Gary Kern

Ashley jade SpiveyLike many others with Raynaud’s phenomenon, Ashley Jade Spivey discovered that she had the disorder through a circuitous route.

The 24-year-old native of West Virginia says she always had “circulation issues,” but didn’t investigate the cause of her pain until two years ago. While on vacation with her boyfriend, she felt dizzy and lightheaded, blacking out and going into convulsions. “I was burning up on the inside of my body, but on the outside, I was so cold my arms and legs were turning purple,” she recalled. After similar episodes, and visits with several doctors who were baffled by her symptoms, one doctor told Ashley she had Raynaud’s disease.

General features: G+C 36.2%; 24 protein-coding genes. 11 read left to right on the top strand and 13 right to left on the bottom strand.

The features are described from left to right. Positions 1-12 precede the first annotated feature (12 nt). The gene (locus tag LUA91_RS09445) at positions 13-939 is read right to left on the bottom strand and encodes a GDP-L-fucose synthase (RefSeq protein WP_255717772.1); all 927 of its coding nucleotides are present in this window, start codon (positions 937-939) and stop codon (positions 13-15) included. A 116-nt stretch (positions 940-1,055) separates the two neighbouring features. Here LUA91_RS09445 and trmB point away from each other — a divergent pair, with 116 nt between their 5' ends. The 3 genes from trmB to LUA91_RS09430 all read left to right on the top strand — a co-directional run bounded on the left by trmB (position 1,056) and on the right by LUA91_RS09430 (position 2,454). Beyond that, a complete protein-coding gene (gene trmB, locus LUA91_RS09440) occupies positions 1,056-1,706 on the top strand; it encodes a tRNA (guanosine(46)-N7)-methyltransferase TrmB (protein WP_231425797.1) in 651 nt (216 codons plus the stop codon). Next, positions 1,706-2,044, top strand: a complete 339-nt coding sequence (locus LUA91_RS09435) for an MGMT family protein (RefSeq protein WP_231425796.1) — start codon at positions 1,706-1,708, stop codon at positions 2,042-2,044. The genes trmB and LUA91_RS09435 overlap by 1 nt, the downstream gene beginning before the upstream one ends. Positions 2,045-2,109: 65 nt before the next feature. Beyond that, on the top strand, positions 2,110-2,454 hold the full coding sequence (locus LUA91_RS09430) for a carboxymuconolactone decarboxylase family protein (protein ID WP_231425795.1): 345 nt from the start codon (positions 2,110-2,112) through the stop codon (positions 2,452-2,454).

Although it was a relief to finally get a diagnosis, tests later revealed that the prevailing issue was Type 1 diabetes. Ashley does have Raynaud’s too, but the convulsions, blackouts and such were attributed to the diabetes (Raynaud’s is not known to cause such manifestations). Being on insulin has, coincidentally, lessened the severity of painful Raynaud’s episodes – but her resolve to educate others about Raynaud’s has remained strong.

“I got very little support from my doctors for my Raynaud’s,” Ash